Is fear of an ‘American malaise’ eating Washington voters?
The latest polling of Washington voters shows that optimism has taken “nose dive” to an all-time low.
Voters surveyed in The Elway Poll – an independent, nonpartisan analysis of public opinion – were less likely to think things were “getting better” than at any time since the survey began in 1991.
The architect of the survey, Stuart Elway, said people may be openly entertaining the idea that America has entered a “malaise” or “a new normal” of long-term high unemployment, weak spending and, simply, a plain old bummer of an economy like the one Japan suffered for more than a decade.
The Elway Poll released yesterday reported: “The net shift in outlook for the country since January is negative 52 points: the number expecting things to get better is down 28 points, and the number expecting things to get worse is up 24 points.
“Loss of optimism for the country is the most significant, but there has been a net negative shift in all four indicators (outlook for the nation, state, community and household) since January.”
To learn more about what Elway thinks is eating Washington voters, we called him up:
KPLU: These numbers are from a couple of weeks ago … do you think the rash of bad news a couple of weeks ago could have given people a short-term negative outlook?
Elway: … as I point out … the numbers were all down in April compared to last December and they are down again so I think my overall take on this is that the duration of the economic problem in combination with the paralysis of the national political system is just taking its toll. We knew that they were bad, we thought things would be better by now, but they aren’t. We don’t see how they are going to get better. So it’s just kind of weighting people down the longer it goes on.
KPLU: In terms of how people express what their future is going to be like, and they have a more negative outlook on the future, what does that really mean?
Elway: I think there’s a question that people are sort of grappling with both individually and collectively and that is, “Is this the new normal?” Is it going to be like this now?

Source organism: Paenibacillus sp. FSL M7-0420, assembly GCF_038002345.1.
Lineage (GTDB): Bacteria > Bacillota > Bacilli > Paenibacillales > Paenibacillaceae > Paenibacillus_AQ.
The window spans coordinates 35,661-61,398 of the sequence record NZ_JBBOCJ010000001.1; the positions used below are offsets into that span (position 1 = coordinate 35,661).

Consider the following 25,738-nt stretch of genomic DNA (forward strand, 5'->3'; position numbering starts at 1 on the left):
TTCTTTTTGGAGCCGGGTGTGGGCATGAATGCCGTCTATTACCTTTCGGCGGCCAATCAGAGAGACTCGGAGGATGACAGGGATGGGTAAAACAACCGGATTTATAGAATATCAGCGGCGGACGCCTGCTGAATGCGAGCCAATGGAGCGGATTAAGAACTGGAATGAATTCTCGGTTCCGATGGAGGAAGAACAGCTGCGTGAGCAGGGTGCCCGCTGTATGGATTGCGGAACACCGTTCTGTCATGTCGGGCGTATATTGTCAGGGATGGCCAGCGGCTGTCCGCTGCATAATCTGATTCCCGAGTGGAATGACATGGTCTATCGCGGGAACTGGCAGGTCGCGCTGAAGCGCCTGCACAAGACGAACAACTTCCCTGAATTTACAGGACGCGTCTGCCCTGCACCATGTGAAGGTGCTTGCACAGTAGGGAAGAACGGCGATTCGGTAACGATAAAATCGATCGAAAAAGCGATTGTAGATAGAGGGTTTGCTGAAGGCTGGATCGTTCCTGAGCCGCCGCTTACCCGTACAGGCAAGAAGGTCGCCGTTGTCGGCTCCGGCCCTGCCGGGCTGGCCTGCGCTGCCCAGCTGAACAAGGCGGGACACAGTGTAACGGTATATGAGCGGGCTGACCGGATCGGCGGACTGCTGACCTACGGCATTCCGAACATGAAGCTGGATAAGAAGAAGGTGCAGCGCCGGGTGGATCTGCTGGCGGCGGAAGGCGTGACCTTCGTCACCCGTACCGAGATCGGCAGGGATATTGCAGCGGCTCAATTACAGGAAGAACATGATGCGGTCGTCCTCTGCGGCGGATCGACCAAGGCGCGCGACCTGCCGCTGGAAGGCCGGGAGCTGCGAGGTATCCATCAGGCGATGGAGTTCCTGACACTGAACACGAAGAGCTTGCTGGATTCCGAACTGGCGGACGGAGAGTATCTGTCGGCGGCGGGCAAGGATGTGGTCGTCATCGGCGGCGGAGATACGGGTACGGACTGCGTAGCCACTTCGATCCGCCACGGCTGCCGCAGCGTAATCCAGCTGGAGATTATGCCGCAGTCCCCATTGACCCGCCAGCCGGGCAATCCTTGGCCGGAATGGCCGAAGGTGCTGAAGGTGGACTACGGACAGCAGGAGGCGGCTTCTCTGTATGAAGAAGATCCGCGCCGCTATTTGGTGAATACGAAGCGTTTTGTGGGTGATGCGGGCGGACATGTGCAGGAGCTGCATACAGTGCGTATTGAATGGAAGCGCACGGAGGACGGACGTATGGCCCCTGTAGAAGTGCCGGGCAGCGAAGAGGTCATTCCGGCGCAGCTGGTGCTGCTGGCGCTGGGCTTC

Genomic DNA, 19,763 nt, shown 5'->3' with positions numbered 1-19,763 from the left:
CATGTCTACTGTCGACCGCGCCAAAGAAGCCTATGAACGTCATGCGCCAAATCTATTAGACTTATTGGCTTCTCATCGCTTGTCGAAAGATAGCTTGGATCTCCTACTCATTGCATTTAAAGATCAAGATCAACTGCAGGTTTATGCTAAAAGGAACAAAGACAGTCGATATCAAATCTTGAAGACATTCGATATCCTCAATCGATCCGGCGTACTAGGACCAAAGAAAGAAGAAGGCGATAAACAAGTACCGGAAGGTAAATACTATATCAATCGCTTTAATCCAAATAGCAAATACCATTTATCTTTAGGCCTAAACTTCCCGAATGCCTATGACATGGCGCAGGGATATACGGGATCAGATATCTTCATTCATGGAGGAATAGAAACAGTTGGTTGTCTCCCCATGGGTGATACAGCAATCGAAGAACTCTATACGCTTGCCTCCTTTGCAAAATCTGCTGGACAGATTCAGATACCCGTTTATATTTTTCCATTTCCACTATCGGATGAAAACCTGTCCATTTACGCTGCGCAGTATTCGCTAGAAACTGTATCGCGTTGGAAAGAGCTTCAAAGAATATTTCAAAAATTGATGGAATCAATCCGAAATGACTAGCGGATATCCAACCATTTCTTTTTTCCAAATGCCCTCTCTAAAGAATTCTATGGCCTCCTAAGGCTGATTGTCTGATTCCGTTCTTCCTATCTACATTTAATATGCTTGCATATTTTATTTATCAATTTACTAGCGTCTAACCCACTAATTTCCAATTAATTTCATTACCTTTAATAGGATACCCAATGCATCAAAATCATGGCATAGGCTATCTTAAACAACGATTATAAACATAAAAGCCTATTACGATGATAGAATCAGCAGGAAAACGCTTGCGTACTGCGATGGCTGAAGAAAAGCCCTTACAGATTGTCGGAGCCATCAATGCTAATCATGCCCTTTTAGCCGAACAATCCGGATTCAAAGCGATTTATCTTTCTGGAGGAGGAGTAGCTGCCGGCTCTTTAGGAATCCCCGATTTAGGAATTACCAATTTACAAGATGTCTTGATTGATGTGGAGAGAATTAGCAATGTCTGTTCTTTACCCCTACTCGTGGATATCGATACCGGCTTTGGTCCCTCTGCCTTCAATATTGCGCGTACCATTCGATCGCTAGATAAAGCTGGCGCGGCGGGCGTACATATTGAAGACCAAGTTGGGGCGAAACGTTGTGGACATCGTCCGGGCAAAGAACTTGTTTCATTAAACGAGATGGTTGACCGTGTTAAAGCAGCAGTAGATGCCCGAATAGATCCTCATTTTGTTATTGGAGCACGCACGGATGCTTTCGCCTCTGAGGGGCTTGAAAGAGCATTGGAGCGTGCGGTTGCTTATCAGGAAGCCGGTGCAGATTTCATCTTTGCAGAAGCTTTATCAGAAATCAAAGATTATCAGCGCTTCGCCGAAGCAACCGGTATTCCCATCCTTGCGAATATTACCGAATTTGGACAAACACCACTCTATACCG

You know, the big boom time of the post war to the turn of the century, it’s a blip in history and it’s never going to come back like that. It never happened before. Everywhere else, around the world, things have leveled out and we’ve always been this exceptional powerhouse that seems to be leveling, so is this really a changed world or is this just a bump in the road, a fairly large bump in the road, but something that we are going to come back even stronger from? And I think the jury is out.
KPLU: Well, it’s fairly alarming. You look at what happened to Japan when it hit its malaise, and I wonder if people don’t think that’s here too?
Elway: I think people have seen that and we used to think it wouldn’t happen here and now this has gone on much longer than we thought it would. So, the possibility is dawning that maybe it could happen here.
We don’t think it will, but there is a possibility now whereas before we didn’t think it was even possible.
KPLU: And so in that way and in a lot of ways what gets reflected to you in this data is that we have this sort of low-grade but constant feeling that things may not get better and that’s how these feelings get reflected in the poll over time.
Elway: Yeah I think that’s a pretty good characterization.